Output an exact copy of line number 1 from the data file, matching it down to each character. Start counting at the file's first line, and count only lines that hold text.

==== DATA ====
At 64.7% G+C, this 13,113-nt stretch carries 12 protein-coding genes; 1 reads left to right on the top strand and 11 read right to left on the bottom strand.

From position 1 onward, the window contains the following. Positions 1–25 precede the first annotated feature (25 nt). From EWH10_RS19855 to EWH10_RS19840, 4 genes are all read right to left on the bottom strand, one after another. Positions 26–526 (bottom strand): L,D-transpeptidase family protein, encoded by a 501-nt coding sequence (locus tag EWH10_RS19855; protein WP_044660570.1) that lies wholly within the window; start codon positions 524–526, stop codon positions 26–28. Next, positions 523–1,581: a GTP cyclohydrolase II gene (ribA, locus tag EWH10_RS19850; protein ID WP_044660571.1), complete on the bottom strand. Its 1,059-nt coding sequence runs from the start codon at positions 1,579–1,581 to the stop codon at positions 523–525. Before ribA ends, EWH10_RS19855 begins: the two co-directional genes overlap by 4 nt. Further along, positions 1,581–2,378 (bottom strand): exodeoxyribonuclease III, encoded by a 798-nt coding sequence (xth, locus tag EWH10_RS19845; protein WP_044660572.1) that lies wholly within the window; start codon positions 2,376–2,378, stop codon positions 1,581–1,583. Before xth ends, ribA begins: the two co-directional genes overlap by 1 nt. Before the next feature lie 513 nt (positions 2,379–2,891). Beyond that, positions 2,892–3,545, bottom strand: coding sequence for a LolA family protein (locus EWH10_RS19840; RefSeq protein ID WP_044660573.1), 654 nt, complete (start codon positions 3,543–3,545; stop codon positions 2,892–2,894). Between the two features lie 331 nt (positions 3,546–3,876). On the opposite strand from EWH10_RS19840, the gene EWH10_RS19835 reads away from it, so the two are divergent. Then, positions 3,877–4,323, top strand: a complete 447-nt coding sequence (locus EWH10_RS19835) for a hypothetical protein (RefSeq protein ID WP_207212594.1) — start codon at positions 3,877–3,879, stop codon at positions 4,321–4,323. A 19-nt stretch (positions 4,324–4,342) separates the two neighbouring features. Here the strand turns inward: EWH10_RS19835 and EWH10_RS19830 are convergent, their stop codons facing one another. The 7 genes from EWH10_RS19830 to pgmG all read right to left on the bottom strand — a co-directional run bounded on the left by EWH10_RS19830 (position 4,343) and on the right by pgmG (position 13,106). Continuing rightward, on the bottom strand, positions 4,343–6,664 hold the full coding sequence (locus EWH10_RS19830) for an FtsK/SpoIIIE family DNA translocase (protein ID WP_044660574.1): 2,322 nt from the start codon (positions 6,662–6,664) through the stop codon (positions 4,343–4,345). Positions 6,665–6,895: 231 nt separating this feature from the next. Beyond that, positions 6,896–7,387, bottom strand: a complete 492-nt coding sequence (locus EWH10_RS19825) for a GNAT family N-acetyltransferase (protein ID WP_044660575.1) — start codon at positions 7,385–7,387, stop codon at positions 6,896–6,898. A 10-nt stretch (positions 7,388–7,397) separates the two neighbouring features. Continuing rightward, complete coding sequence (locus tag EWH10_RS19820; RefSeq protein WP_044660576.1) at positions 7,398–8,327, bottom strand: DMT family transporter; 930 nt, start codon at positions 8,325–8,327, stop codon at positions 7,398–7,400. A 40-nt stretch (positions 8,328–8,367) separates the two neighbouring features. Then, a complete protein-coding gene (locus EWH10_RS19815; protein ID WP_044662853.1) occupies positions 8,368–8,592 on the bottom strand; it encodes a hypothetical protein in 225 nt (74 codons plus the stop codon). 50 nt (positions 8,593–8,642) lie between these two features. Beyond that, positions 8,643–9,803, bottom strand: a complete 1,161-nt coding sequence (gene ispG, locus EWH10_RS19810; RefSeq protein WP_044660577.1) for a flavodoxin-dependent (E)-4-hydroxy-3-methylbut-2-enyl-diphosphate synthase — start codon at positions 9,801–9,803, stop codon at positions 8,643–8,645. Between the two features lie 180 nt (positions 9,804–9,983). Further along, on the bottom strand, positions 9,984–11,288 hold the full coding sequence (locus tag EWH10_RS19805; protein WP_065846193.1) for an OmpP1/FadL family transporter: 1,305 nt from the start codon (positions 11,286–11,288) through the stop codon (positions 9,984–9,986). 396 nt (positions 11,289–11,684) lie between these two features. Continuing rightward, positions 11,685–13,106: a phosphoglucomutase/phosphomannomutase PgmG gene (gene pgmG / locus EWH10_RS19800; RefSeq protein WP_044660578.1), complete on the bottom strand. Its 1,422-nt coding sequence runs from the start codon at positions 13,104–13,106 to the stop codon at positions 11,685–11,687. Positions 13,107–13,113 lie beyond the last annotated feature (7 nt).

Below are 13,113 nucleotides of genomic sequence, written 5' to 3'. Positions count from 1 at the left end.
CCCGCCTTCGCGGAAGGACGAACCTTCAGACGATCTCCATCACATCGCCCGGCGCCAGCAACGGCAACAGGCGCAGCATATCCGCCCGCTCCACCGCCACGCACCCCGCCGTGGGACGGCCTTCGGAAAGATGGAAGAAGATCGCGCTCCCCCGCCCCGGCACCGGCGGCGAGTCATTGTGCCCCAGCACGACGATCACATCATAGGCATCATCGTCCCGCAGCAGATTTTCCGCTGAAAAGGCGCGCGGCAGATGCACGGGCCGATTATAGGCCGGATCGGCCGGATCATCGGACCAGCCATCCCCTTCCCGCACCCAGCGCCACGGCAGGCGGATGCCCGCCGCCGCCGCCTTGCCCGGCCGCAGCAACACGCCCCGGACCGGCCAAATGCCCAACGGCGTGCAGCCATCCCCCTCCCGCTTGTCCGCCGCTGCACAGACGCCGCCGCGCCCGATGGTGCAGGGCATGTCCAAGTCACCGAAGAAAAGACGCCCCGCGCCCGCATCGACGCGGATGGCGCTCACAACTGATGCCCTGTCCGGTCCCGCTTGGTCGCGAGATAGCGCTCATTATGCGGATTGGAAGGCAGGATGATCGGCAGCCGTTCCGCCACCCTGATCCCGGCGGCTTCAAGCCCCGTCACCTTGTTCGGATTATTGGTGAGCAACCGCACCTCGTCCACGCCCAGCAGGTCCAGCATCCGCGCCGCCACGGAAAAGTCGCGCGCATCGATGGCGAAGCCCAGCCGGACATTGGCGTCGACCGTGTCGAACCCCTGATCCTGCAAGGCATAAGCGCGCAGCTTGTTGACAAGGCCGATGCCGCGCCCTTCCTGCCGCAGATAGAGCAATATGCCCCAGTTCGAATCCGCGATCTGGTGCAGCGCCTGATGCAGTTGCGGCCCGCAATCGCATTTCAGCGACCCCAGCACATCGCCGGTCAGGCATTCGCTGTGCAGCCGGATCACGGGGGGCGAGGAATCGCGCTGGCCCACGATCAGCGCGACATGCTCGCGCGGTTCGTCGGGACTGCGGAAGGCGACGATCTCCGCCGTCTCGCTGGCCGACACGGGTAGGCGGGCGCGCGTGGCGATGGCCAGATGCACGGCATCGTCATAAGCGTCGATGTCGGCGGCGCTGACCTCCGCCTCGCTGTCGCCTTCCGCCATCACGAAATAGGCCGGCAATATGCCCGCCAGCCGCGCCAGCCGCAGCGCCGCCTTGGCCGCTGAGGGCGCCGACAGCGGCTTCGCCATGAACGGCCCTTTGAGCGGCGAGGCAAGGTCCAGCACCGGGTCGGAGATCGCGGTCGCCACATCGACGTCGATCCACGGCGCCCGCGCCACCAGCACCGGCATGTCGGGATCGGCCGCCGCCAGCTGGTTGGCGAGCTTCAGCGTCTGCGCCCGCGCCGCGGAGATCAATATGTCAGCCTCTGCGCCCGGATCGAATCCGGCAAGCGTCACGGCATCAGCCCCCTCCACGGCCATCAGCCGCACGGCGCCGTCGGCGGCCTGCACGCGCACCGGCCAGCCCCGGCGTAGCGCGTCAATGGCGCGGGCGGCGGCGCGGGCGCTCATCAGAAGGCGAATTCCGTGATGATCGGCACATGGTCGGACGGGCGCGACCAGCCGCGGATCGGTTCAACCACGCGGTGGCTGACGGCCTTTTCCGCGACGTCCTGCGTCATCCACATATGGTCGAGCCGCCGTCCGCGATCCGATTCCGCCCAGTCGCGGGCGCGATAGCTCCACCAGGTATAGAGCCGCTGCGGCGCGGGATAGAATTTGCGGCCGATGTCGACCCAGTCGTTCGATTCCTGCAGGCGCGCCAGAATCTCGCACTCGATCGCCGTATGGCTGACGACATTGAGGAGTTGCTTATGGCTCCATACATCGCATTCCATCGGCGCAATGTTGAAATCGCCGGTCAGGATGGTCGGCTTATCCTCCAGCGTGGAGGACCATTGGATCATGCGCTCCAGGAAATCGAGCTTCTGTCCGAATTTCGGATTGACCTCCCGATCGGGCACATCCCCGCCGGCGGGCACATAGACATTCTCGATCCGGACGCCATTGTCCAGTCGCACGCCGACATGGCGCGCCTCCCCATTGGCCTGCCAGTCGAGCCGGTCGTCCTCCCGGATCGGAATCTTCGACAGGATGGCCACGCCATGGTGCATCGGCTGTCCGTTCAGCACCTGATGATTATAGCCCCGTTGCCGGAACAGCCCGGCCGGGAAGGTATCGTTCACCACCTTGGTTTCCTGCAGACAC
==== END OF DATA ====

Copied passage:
At 64.7% G+C, this 13,113-nt stretch carries 12 protein-coding genes; 1 reads left to right on the top strand and 11 read right to left on the bottom strand.